After a long wait of nearly six years, conditions had been created for a return to Portugal without risking being accused of escaping the army. In that summer of 1974 it was decided we would take the trip and fly to Lisbon. With us the new baby that we would introduce to great grandparents, Joseph and Pat in London and Bua in Lisbon. Great-grandfather quickly gave the baby a nick name. He became “Barbershop” as he sang himself to sleep.
It would also be the opportunity for grandparents João and Pamela in Lisbon to meet their first grandchild John.
Besides all this, a return to a country that was still celebrating and where everything seemed to be possible. The revolution was on its way and nobody would stop it! Mistakes were made and consequences were laid on those who most probably were innocent. But the fear of things going back was there, as were the demands for nationalizations of all types of production. Like all other revolutions things tended to go to extremes. Many people that had businesses were seen as supporters of the recent regime. It was obviously not so.
We were met by my father at the airport, who said- This cannot go back!!!!
But before that landing, the pilot gave us the grand view, which is standard when coming from the north and landing from the south. The plane turns over Lisbon and gives the passenger the opportunity to see this beautiful city across the Tejo’s majestic estuary, the long Caparica coastline to the south and then across the whole city for a landing practically spot on it.
For the first time there was no fear from passport agents, instead a smiling welcome. Benvindos! Suddenly a uniform was something positive. Things had indeed changed. The emotion of this return was strong and I am not capable of putting into words the extension of these feelings.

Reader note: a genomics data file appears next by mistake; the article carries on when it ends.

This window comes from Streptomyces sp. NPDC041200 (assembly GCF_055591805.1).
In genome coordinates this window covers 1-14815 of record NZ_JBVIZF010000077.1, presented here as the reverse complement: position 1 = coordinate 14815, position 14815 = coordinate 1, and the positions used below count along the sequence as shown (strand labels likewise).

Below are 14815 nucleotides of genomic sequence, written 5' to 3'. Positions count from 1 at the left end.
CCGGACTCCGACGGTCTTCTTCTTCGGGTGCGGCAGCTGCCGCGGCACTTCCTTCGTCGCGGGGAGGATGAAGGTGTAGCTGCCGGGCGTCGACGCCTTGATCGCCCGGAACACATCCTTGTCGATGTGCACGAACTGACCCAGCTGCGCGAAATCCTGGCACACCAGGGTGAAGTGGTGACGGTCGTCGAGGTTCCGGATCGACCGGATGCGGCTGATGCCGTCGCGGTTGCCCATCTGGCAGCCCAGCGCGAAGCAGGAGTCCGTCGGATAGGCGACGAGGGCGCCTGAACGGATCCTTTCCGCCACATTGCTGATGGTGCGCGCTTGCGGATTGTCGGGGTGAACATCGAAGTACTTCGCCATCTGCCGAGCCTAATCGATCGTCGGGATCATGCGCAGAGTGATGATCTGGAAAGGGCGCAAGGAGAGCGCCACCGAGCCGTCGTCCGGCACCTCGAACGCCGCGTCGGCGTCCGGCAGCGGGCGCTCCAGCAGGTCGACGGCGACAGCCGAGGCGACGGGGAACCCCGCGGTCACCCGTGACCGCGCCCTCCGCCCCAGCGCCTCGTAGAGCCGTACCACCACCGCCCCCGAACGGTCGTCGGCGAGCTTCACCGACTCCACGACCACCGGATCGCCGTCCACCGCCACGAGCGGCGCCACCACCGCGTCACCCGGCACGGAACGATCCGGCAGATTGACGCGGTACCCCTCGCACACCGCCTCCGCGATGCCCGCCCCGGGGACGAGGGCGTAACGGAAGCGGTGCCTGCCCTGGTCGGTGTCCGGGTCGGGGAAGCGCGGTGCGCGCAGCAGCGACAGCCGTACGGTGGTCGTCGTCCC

When I arrived in Sundsvall in 1973 it is safe to say that I didn’t know anyone. It is also true that nobody knew me! I felt when walking down the main street Storgatan that people looked at me and wondered who this new stranger was.
Mona’s relatives knew nothing of me. As we had got married in Stockholm one year previously it was felt that a christening would make some amends. The new family consisted very much of my mother in law’s relatives. Aime had then five older brothers still alive. They all had names ending in the letter E. The one that hadn’t was Allan and he was dead. Another peculiarity was that they all had only one child, except for Allan who had two.
Obviously the choice for the christening fell on Alnö. This is the island where all the family related to. Mona’s grandparents had worked in the sawmills like so many other men of that Sundsvall’s generation. Here everybody was at home Cedervalls and Hillmans.
The church of Alnö was built very near the medieval one. From it, the christening font was moved, and this would be used for the service that was to be directed by the old priest Mr. Bertil Wågström.
There was the small matter of getting Godparents for the occasion. The choice was simple. Best friends Åsa and Quim. I asked Quim, not very hopeful that he would say yes, considering travelling distances involved. He said yes and the date was set to the 16th December and the toddler would be given the name John Olof.
This event in the church was followed by coffee and cake and if nothing else gave everyone the possibility to get a glimpse of this new import somewhere from the south with the unpronounceable name. How would it go?
I ended my latest text by describing what I saw were my main issues for the next few months. Would my plans develop after my thoughts, on those cold and windy days in Sundsvall, as the year of 1973 drew to a close?